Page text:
"What a park!"

By Dipl.-Ing. (FH) Andreas Siebeck, Landscape architect AKNW

Before its conversion, the completely overgrown area of approx. four hectares was used only for car parking and dog walking and yet it represented important development within the concentrate urban city area. Provision of a qualified leisure area with central importance is a very important strategy to compensate for the lack of playgrounds, adventure and recreation areas.

The existing high-quality culture of participation – especially with regard to inclusion of children and youngsters – was a very good basic prerequisite for participation of local inhabitants in the park project. From all generations and cultures, these worked with great intensity in the different planning workshops. The high quality of the final result and the successful integration in the participation clearly show that only implementation, organisation and planning by one source can lead to success.

The ambitious project target was development of a new kind of leisure area for recreation and leisure-oriented activities for all generations. Generously sized, agriculturally adapted leisure areas integrate different activity and recreational functions. The uninterrupted allocation and clear display of the different functions were the central design theme.

One park for all

The main paths of the park divide into different areas which and also further allocated into smaller areas by man-made topography. The ground is laid out making clever use of the existing natural slope. The paths and ground lines are strongly linear from an architectural point of view and run parallel to the main natural ground lines. This linearity is broken up by the curving form of one side of each path and the organic shapes of the integrated play areas.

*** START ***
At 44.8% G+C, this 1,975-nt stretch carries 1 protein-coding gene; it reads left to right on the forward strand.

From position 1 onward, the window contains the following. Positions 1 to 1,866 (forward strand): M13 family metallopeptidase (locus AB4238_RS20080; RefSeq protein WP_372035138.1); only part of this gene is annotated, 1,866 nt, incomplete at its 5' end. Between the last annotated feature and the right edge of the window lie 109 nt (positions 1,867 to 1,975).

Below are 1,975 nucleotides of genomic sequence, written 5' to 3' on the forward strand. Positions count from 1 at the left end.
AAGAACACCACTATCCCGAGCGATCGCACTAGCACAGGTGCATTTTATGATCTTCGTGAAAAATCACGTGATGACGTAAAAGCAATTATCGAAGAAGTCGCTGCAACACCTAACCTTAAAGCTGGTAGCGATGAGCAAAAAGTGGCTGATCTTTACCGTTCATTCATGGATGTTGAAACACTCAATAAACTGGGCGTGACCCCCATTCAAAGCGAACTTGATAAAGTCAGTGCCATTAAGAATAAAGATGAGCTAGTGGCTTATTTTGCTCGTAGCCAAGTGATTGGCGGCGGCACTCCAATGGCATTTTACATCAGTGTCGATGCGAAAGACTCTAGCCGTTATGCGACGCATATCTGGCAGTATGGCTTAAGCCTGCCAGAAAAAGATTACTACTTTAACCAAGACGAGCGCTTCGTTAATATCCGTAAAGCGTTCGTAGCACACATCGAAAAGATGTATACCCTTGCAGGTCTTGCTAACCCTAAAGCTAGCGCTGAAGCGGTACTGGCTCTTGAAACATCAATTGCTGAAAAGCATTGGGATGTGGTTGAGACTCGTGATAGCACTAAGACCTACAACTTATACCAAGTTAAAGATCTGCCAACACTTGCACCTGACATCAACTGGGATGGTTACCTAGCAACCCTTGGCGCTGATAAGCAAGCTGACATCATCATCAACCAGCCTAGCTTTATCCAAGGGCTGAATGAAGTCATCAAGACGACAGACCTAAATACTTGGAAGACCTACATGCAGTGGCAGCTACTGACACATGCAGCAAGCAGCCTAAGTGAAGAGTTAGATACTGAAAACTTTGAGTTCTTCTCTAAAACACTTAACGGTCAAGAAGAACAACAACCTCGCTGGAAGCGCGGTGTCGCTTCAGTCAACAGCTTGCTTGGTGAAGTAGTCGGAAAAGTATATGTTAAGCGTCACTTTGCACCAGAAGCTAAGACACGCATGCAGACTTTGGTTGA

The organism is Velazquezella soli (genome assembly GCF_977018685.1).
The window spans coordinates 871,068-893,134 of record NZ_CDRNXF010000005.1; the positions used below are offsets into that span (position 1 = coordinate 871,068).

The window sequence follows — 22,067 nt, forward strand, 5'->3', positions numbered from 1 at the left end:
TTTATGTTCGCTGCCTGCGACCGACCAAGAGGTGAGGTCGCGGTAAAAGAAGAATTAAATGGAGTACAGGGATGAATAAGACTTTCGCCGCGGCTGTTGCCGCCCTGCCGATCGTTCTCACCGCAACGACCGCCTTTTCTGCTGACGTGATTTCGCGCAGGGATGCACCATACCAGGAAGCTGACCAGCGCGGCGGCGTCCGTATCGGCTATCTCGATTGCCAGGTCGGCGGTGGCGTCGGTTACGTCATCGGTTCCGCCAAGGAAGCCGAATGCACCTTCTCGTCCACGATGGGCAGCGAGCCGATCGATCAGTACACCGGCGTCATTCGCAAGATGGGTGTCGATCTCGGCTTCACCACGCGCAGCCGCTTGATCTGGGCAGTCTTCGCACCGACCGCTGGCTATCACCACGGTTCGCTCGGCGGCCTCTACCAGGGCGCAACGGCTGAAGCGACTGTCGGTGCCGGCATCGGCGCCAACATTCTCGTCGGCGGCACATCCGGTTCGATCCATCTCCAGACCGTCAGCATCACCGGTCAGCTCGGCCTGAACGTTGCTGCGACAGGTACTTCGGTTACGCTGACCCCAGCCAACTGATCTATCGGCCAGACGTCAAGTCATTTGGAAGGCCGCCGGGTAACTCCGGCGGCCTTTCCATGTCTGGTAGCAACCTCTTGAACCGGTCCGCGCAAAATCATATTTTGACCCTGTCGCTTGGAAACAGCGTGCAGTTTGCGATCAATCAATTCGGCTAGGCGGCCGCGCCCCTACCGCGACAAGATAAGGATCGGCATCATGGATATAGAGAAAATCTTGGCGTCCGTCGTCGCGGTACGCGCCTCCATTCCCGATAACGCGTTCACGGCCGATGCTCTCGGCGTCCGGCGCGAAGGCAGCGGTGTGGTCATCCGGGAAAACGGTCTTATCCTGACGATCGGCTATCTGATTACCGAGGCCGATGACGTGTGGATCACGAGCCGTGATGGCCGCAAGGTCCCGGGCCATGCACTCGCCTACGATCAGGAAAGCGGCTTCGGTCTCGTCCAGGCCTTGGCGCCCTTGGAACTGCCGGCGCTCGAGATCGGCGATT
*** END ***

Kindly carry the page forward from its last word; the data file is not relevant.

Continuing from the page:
A clear designation of different areas allowed quiet and very boisterous activities to be located right next to each other without the two groups disturbing each other. In this way, various swings and climbing frames border on a grassy lawn for relaxing or any other personal activities. With the exception of a very few areas mainly dictated by function, every area can be observed well from other areas of the leisure park. This provides the park visitors with sufficient opportunities to see and be seen, for spectators and for actors. This is a further point in the concept, "One park for all".

The main function of a leisure park is provision of an offer of recreational activities, for relaxation and resting, but above all for sport and play; and in this point the park has a great deal to offer. There are play areas to meet all demands and for widely differing activities. The play opportunities leave hardly a wish unanswered: different shapes for climbing and swinging, slides, balance bars, roundabouts, jumping pits, games with water and sand. Everything can be used in combination or separately. Highlight among the games on offer is the large climbing frame which even passes directly over the main path. The climbing frame caters for different requirements and combines a variety of activities into one. Like many other items of play equipment, this climbing frame was designed and built especially for the leisure park. Other parts were bought "direct from stock" although for both standard and individual equipment, attention was paid to high-value play, integration into the overall concept and satisfaction of the participation results.